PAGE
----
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Sökning: WFRF:(Kietzmann Tim C.)

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1.
  • Paschen, Jeannette, 1974-, et al. (författare)
  • Unpacking artificial intelligence – How the building blocks of artificial intelligence (AI) contribute to creating market knowledge from big data
  • Annan publikation (övrigt vetenskapligt)abstract
    • Purpose:This study explains artificial intelligence (AI) and its contributions to creating market knowledge from big data. Specifically, this study describes the foundational building blocks of any AI technology, their interrelationships and the implications of different building blocks with respect to creating market knowledge, along with illustrative examples. Design/methodology/approach:The study is conceptual and proposes a framework to explicate the phenomenon AI and its building blocks. It further provides a model of how AI contributes to creating market knowledge from big data. Findings:The study explains AI from an input–processes–output lens and explicates the six foundational building blocks of AI. It discusses how the use of different building blocks transforms data into information and knowledge. It proposes a conceptual model to explicate the role of AI in creating market knowledge and suggests avenues for future research. Practical implications:This study explains the phenomenon artificial intelligence, how it works and its relevance for creating market knowledge for B2B firms. Originality/value:The study contributes to the literature on market knowledge and addresses calls for more scholarly research to understand AI and its implication for creating market knowledge.
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2.
  • Whittaker, Lucas, et al. (författare)
  • "All Around Me Are Synthetic Faces" : The Mad World of AI-Generated Media
  • 2020
  • Ingår i: IT Professional Magazine. - : Institute of Electrical and Electronics Engineers (IEEE). - 1520-9202 .- 1941-045X. ; 22:5, s. 90-99
  • Tidskriftsartikel (refereegranskat)abstract
    • Advances in artificial intelligence and deep neural networks have led to a rise in synthetic media, i.e., automatically and artificially generated or manipulated photo, audio, and video content. Synthetic media today is highly believable and "true to life"; so much so that we will no longer be able to trust what we see or hear is unadulterated and genuine. Among the different forms of synthetic media, the most concerning forms are deepfakes and general adversarial networks (GANs). For IT professionals, it is important to understand what these new phenomena are. In this article, we explain what deepfakes and GANs are, how they work and discuss the threats and opportunities resulting from these forms of synthetic media.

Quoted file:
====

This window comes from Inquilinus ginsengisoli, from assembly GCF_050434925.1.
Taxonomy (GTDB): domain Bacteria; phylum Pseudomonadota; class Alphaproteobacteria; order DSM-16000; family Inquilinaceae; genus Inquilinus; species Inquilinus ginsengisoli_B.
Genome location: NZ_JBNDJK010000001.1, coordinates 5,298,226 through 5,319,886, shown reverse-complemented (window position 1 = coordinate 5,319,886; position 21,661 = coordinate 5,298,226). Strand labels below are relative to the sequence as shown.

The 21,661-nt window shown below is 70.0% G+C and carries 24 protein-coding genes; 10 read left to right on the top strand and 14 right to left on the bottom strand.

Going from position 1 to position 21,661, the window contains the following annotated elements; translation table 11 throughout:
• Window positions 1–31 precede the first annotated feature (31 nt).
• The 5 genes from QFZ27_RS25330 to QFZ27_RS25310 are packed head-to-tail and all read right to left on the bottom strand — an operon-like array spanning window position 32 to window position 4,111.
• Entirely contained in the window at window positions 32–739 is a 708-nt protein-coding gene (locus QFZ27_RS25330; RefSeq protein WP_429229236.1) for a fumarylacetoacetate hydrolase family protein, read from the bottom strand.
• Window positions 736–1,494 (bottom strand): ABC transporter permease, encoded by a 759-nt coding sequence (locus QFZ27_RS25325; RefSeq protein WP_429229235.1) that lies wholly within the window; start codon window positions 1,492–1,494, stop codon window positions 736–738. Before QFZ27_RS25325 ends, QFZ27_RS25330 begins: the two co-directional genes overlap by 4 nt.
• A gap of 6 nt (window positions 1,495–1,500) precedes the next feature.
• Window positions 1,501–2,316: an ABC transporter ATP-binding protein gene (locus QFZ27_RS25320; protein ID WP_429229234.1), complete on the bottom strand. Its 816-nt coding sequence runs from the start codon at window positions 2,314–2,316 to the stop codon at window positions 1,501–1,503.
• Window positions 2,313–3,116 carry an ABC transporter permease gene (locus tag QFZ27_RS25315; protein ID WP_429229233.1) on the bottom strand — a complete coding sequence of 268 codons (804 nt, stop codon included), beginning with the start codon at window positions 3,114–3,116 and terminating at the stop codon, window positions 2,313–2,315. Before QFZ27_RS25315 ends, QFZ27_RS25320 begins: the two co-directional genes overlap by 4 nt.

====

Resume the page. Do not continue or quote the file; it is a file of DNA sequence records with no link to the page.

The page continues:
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3.
  • Fjell, Anders M., et al. (författare)
  • Poor Self-Reported Sleep is Related to Regional Cortical Thinning in Aging but not Memory Decline-Results From the Lifebrain Consortium
  • 2021
  • Ingår i: Cerebral Cortex. - : Oxford University Press. - 1047-3211 .- 1460-2199. ; 31:4, s. 1953-1969
  • Tidskriftsartikel (refereegranskat)abstract
    • We examined whether sleep quality and quantity are associated with cortical and memory changes in cognitively healthy participants across the adult lifespan. Associations between self-reported sleep parameters (Pittsburgh Sleep Quality Index, PSQI) and longitudinal cortical change were tested using five samples from the Lifebrain consortium (n = 2205, 4363 MRIs, 18-92 years). In additional analyses, we tested coherence with cell-specific gene expression maps from the Allen Human Brain Atlas, and relations to changes in memory performance. "PSQI # 1 Subjective sleep quality" and "PSQI #5 Sleep disturbances" were related to thinning of the right lateral temporal cortex, with lower quality and more disturbances being associated with faster thinning. The association with "PSQI #5 Sleep disturbances" emerged after 60 years, especially in regions with high expression of genes related to oligodendrocytes and S1 pyramidal neurons. None of the sleep scales were related to a longitudinal change in episodic memory function, suggesting that sleep-related cortical changes were independent of cognitive decline. The relationship to cortical brain change suggests that self-reported sleep parameters are relevant in lifespan studies, but small effect sizes indicate that self-reported sleep is not a good biomarker of general cortical degeneration in healthy older adults.